The ensemble Nitsch employs usually in his Akrionen generally consists of organ, trumpets, drums and whistles in addition to recorded sounds. Nitsch’s regular conductor, Andrea Cusumano, is unable to join the artist for the performance in Hobart. “I will have to arrange the music by myself, while guiding the performative part of the action at the same time,” Nitsch explains. “For this reason I have structured the music in way that makes it easy to perform it. By no means this will be at a disadvantage. Maybe this conception determines the music even more intensively.”
The music will play a vital role, Nitsch explains, drawing the audience into the ecstasy of the performance. “My Orgies Mysteries Theater is supposed to effect an intensive registration of being,” he says. “The music should even boost the sensual perception. Intensity and ecstatic registration shall be achieved.”
The heightened perceptions elicited by the music have their echoes in the bloody orgy of the physical performance. “The shout or scream in my music – when applied correctly – is music,” NItsch says.
“My music has its roots in the most extreme arousal, in scream and noise. The scream of death, the scream of pain, the scream of lust have influenced me. But this music got subtilised and currently also the sound of the organ of my orchestra is important. My music stimulates the actions and the actions stimulate my music. Quite simply music in general inspires and stimulates me.”
Nitsch also draws parallels between the intense tactile experience of flesh and blood and the sensations evoked by his music.
“Meat, blood, moisture and intestines should be felt with the eyes and the senses of smell and touch. In the same way the sound, the passion of the tooting (music) should invade the intestines of our perception. The use of recorded sound will be limited. The living sound is what matters, the sound brought alive by our musicians.”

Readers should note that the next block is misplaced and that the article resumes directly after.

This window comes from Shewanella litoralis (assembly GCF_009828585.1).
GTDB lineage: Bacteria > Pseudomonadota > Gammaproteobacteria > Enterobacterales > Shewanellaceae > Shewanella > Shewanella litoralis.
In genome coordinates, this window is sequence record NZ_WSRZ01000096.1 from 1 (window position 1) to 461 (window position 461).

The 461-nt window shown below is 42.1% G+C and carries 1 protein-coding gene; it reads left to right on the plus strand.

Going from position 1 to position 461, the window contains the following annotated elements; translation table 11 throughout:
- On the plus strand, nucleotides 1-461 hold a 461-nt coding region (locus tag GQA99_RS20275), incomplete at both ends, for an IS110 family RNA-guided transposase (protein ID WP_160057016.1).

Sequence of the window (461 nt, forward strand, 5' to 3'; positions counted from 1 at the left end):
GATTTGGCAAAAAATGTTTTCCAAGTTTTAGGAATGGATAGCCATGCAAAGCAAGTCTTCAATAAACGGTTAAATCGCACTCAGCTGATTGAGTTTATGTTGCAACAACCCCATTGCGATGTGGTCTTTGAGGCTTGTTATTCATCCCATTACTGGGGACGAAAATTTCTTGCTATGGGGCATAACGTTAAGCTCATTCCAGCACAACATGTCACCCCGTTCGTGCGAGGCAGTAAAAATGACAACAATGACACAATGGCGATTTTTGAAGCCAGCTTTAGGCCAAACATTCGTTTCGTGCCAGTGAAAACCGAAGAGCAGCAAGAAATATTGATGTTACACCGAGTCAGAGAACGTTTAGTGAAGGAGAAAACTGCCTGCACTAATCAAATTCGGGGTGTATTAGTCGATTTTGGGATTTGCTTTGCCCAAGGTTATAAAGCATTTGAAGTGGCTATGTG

The music also plays a role in expanding the sphere of experience beyond those taking immediate part in the ceremony. “The music conveys [to] every participant a sensuous experience in the action to those who are not able to take part directly by touching, smelling or tasting,” Nitsch says. “An experience that invades the roots of our sensations.”
So in the end, what does Nitsch hope the participants – those that are directly involved and those simply standing witness – will come away with after the performance? “I don’t know,” he says. “But I do hope that catharsis, awareness and form finding result from it. For me ‘form’ is the aesthetic realisation of an art event. Form is a deep aesthetic experience, which only can be conveyed by comprehended art.”
In any event, Nitsch’s 150.Action promises to be a powerful experience. “I hope that my music screams something visceral-like into being,” he says.
Hermann Nitsch’s 150.Action is at Dark Mofo in Hobart, June 17